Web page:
Despite the age of universal citizenship, there is one group of billions of people who do not have full citizenship in any society in the world. Children are a rapidly growing population with a history of special "private" status in states, burgeoning universal rights claims, and vastly increased mobility. Millions of these children are "out of place": doubly displaced from family and state in sweatshops, refugee camps, bordellos, and orphanages. Children across borders are often invisible, or treated as permanent exceptions to wider social processes. The movement of children across borders and state responses to their movement reveal important characteristics of the citizenship gap between international rights and global realities.
While previous chapters have focused on the competing global dynamics of production and institutionalization that shift the meaning and reach of citizenship, this chapter seeks to reemphasize the role of norms and identity. Children are an important test case, because children are a universal group whose primary social function is to reproduce identity. The patrimonial norms that govern children's lives permeate and undermine the historical tradition of citizenship in a way that shows its long-standing limitations. But at the same time, all forms of citizenship are increasingly challenged by global markets' norm of commodification and the human rights norm of universal personhood. Thus, children out of place are caught in a nexus of patchwork patrimonial citizenship, globalizing relations of production, and a nascent rights regime.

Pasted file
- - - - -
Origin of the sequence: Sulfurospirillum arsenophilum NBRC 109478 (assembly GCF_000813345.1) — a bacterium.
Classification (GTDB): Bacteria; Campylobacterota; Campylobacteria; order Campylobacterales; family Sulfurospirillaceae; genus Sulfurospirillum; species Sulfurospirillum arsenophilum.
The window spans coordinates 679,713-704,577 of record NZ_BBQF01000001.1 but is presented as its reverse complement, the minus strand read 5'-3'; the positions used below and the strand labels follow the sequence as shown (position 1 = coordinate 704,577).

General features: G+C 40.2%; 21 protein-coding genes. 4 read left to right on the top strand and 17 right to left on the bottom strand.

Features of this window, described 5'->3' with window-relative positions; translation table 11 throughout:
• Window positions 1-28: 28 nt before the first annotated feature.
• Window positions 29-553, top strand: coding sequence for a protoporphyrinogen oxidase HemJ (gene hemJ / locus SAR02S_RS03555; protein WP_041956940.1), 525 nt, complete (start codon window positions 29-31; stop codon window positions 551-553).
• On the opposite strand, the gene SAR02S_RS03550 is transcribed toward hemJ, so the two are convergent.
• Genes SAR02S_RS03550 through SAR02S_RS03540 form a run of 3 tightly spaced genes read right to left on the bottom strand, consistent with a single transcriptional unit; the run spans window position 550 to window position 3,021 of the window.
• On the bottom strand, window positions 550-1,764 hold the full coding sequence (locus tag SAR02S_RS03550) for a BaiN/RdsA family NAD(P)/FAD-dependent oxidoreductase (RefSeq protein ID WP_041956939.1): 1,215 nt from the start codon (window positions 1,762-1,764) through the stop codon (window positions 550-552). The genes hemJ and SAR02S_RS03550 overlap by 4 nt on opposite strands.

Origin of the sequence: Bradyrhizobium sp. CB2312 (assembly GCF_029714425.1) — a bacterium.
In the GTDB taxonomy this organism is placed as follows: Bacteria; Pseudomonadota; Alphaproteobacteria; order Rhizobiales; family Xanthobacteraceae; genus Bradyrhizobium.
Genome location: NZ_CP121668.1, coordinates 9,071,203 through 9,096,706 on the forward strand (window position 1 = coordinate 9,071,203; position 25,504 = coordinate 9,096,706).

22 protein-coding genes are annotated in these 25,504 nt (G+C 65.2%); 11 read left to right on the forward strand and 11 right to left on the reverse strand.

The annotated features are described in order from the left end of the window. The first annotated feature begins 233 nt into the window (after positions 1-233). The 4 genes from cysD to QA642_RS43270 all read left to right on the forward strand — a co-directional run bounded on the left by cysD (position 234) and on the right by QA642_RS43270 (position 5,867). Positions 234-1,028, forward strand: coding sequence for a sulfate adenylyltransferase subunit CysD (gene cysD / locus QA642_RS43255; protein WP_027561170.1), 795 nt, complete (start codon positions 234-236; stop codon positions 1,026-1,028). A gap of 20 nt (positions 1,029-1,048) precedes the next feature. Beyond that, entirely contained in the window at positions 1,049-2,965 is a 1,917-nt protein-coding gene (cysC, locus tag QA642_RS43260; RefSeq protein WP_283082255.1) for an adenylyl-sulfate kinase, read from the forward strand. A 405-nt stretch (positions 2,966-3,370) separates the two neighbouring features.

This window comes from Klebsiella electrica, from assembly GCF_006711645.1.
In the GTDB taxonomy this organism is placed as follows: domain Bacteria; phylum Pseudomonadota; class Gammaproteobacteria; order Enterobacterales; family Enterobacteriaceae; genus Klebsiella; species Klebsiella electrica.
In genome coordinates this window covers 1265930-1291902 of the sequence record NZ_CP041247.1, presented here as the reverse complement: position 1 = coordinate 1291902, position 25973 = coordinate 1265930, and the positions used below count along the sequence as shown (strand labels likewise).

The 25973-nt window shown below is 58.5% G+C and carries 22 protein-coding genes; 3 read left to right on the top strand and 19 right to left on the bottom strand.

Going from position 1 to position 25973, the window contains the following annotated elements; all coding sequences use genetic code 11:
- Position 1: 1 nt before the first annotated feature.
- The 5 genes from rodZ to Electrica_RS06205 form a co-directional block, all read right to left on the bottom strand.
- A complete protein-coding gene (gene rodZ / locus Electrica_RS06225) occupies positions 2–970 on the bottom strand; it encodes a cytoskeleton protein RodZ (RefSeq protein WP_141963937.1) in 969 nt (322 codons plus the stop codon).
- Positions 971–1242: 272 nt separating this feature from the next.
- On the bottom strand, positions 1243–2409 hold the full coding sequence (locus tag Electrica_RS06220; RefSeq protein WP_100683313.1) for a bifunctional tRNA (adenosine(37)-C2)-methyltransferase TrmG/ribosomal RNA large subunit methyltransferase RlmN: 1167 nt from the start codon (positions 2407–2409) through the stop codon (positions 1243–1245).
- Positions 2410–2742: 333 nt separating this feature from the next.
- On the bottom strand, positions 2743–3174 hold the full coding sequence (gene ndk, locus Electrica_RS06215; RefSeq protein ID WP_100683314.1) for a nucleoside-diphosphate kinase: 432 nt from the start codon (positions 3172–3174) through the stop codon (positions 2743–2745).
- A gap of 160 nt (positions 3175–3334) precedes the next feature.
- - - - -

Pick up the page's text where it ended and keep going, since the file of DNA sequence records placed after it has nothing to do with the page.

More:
This chapter examines the special characteristics of children's migration, with an emphasis on transnational adoption, as a form of migration unique to children and a site where globalization, rights, and identities collide. After an overview of the argument, the next section discusses children's partial citizenship, while the following section describes the emerging international regime of children's rights. The chapter then considers the overall patterns of children's migration, followed by a more detailed analysis of transnational adoption.